"Edward hurled the boiling soup into his face; and Matty knew agony."
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"Edward and the Bean Soup"
(William Kennedy's The Flaming Corsage, 1996)
"...Who's a mudhole mick?"
The voice came from a table where two men had been eavesdropping on the presidential talk. The bigger of the two came over to Maginn. He wore a sweater and a cap, had the slouch of a man whose back had lifted too much weight, and his drooping right eye gave him a permanent squint. Edward knew him as Matty Lookup, a lumber handler and ice cutter on hard times, suspected of breaking into Benedict's lumber office in the District and stealing four rubber coats and pieces of harness; and so no one would hire him now. He had come by his name when he chased somebody into Tommy Mullon's icehouse on Erie Street and lost him, but three boys in the icehouse loft called out, "Look up, Matty, look up," and when he did they bumped a bag of horseshit on him.
"Who's a mudhole mick?" Matty Lookup said a second time.
"I don't remember," Maginn said.
"He's making a joke," Edward said. Always explaining Maginn's jokes.
"You calling me a mudhole mick?"
"I don't even know you," Maginn said. "Why should I call you anything?"
"You don't like the Irish?"
"I am Irish."
"You look like a goddamn Dutchman."
"I don't have enough money to be Dutch."
"You talk like you don't like the Irish."
"Why don't you go find a mudhole that'll accept you, and lay down and take a bath," Maginn said.
Matty Lookup grabbed Maginn's throat with both hands, lifted him off his stool, then off the floor, and swung him around like the ball of a hammer. While Maginn the splinter flailed helplessly with his fists (like pummeling a sack of grain), Jack came around the bar to pull the two apart but was staggered by Matty Lookup's backhanded wallop. Matty was pinning Maginn to a tabletop, positioning himself to bit off Maginn's right ear, when Edward vaulted the bar, lifted the cauldron of bean soup off Jack's stove with both hands, and moved with it toward the unequal struggle. He yelled in his most urgent vibrato, "Look up, Matty! Look up!" and, as Matty's teeth parted to release Maginn's ear and his glance turned predictably toward those mocking words, Edward hurled the boiling soup into his face; and Matty knew agony. He rolled off the table onto the sawdust of Black Jack's floor, screeching the song of the scalded beast. Edward stood over him, the pot raised above his head with both hands, ready to break the brute's skull if his belligerence revived. Matty wailed in pain and Edward lowered the pot. Jack, a short club in his right hand now, nudged Matty with his foot.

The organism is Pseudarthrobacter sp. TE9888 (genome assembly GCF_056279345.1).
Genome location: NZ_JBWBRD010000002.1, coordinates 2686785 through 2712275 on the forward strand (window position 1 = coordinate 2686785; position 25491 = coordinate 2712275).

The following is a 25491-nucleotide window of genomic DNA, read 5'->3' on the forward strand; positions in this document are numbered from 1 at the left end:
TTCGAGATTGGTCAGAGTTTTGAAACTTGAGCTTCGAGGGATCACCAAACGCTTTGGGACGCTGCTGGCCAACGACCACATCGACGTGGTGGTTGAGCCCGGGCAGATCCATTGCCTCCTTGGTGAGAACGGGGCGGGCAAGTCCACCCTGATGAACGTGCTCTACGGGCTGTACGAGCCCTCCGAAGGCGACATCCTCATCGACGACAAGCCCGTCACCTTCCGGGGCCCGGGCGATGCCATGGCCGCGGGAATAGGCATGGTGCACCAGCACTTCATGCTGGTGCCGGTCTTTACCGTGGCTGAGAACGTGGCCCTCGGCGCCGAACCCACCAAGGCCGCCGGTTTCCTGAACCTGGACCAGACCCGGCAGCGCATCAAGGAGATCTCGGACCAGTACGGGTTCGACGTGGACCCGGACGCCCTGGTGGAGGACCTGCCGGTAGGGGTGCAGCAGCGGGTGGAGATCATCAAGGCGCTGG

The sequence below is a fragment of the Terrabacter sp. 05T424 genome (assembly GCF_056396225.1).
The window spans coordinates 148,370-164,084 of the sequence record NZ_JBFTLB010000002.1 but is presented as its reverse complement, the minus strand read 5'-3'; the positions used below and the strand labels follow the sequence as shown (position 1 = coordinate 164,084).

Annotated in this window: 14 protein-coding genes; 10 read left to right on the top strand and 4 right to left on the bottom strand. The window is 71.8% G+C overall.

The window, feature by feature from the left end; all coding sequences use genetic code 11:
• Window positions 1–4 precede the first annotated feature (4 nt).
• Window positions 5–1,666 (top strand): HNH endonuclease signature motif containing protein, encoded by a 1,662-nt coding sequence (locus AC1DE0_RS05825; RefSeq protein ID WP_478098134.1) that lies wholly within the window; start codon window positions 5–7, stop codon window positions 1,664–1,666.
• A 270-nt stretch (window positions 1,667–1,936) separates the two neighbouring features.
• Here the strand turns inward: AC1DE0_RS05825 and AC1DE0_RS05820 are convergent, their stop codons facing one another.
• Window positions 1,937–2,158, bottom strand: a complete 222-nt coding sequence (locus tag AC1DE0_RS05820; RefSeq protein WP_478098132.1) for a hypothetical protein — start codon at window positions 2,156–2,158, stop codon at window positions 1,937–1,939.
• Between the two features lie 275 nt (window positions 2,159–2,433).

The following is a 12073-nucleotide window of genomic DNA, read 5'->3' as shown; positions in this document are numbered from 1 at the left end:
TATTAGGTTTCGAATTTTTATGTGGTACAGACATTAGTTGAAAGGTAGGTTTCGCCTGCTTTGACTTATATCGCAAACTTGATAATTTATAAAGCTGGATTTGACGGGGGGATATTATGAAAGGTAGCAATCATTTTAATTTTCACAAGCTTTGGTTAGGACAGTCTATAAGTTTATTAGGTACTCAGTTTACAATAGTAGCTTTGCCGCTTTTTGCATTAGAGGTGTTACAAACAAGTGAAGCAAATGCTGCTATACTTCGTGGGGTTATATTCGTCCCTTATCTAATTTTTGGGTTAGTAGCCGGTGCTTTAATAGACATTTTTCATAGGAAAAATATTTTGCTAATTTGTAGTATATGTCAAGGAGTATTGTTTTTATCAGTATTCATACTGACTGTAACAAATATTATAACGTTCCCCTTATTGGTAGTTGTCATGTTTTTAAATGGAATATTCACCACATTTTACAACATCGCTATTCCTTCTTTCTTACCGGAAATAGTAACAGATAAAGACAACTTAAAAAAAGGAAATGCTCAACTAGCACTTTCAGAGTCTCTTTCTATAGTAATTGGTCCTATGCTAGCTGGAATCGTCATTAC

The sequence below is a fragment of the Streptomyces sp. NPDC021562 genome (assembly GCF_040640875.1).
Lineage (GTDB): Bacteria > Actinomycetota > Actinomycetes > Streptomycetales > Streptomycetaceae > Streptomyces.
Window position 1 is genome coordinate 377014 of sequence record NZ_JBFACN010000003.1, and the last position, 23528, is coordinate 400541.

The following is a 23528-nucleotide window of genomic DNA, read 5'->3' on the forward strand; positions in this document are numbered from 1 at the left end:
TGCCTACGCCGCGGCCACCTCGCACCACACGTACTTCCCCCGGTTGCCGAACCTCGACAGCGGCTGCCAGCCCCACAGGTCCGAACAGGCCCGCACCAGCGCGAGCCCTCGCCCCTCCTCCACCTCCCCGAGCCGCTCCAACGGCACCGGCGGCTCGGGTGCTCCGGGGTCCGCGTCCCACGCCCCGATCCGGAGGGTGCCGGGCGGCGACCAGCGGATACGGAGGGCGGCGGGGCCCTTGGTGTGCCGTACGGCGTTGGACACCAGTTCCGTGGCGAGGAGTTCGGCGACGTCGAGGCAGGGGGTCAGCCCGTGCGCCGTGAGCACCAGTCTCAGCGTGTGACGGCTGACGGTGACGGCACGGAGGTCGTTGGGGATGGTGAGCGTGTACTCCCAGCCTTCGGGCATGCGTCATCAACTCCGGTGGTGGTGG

Get out you crazy son of a bitch, get out," Jack told him. "Come in again, you'll get worse."